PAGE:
“I’m a foodie.” Actual people have actually said this. Adults. To me. In all seriousness, in casual conversation. The same way that I might tell you that “I drive a Nissan Versa.” The difference is that there is nothing inherently troubling about the phrase “I drive a Nissan Versa,” while the phrase “I’m a foodie” is embarrassing on a variety of levels.
A lot of the problem, honestly, is the suffix, the “-ie”—and its immediate association with juvenilia. Read along with me: “dookie,” “footies,” “booties.” Or like if your name was Doug, and you were six, maybe grandma would go around calling you “Dougie” and pinching your cheeks, until you grew up a little and shut that shit down for good. At a certain age, a default switch should automatically flip, causing these words to recede to the musty, abandoned sub-basement of one’s vocabulary—never to emerge, unless one becomes a parent, a kindergarten teacher, or both. “Footsie” stands alone, perhaps, as an exception to this rule, but even thinking that word in a sentence feels less than dignified.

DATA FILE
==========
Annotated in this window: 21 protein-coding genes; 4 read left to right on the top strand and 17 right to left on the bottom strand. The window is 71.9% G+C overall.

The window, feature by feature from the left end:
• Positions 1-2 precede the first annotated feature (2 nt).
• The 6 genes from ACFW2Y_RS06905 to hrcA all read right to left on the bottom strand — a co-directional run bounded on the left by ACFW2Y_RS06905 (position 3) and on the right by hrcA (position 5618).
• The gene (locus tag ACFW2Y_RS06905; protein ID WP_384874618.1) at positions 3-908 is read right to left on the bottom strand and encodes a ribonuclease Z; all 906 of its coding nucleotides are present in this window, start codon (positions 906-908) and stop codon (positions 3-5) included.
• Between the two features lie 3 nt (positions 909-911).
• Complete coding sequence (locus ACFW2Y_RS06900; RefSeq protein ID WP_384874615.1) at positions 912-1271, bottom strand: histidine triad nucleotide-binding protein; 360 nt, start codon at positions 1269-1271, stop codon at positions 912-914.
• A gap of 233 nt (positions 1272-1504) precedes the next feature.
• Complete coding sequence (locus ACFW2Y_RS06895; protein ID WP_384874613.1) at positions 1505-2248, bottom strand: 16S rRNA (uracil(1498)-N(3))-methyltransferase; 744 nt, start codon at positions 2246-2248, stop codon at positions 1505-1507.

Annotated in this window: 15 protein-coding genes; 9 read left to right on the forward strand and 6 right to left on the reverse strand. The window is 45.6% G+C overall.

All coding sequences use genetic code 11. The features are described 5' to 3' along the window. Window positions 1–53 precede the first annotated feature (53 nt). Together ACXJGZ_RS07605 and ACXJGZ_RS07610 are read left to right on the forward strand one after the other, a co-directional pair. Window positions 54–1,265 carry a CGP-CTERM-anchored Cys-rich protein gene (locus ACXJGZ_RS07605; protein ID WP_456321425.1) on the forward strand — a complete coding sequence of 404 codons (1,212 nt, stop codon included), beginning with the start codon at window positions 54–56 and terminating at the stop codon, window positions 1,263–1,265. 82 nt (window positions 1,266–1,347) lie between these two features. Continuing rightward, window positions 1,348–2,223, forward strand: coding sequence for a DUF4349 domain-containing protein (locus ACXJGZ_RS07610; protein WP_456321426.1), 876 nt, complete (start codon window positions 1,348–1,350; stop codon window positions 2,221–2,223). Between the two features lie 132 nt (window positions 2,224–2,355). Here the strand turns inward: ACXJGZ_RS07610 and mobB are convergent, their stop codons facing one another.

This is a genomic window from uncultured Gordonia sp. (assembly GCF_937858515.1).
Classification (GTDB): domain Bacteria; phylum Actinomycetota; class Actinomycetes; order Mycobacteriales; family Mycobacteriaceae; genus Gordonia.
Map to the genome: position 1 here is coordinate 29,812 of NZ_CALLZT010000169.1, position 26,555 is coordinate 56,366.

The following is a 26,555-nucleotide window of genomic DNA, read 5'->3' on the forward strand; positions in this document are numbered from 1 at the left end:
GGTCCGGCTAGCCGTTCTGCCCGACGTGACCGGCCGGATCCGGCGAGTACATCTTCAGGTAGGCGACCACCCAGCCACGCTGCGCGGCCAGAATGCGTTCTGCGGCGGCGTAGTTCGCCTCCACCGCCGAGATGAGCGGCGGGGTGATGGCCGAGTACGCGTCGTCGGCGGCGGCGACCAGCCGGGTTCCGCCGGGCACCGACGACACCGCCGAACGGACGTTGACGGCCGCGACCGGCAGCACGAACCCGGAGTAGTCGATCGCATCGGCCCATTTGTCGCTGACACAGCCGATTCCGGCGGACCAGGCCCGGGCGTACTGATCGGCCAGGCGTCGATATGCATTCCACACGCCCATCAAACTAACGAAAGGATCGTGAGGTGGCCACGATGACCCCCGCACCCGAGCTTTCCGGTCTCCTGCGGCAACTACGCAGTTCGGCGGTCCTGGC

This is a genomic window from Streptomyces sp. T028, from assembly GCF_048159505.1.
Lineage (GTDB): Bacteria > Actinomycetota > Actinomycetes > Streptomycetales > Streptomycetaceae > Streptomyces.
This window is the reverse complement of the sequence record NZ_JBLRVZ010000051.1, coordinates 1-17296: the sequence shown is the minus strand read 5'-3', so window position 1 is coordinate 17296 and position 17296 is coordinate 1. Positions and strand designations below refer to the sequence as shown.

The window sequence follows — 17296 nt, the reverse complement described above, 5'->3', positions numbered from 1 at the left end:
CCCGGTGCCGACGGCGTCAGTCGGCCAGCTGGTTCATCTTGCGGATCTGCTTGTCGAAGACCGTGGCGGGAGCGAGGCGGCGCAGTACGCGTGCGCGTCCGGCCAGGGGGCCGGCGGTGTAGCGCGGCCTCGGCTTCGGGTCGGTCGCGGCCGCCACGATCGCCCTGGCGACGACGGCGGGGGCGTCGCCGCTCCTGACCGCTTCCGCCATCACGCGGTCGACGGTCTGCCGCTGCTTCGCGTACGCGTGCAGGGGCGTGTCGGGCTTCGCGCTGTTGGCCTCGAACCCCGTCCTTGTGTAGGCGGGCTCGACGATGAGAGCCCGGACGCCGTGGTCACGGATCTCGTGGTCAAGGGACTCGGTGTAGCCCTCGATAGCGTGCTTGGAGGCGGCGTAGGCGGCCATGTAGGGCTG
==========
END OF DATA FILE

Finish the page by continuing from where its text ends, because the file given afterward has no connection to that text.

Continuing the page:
While the roots of “foodie” as a food enthusiast’s descriptor date back to the mid-1980s, I’m reminded of the “geek” trend of a couple years back, where people who liked to take photographs branded themselves as “photo geeks” and people who enjoyed quilting were suddenly “quilting geeks,” and so on, as if by preemptively taking the piss out of a beloved pastime the speaker could represent himself or herself as something less than “serious” or attached to a pursuit in a way so meaningful as to be shackled. In other words, if self-identifying as a “gourmet” is akin to being married,” “foodies” are swinging singles, or something. It’s like saying “I enjoy trying all kinds of food wherever I go, but I’m not catholic about it or anything”—committing without committing, if you like.
The disingenuousness of this approach to personal advertisement is outmatched by the larger culture’s incessant desire to invent memes—or bandwagon existing ones into the lexicon if all else fails—and nail-gun them into the national conversation. Forget “foodie,” or “gourmet.” “I live to eat!” a good friend told me once, and I understood what she was saying, and that was enough.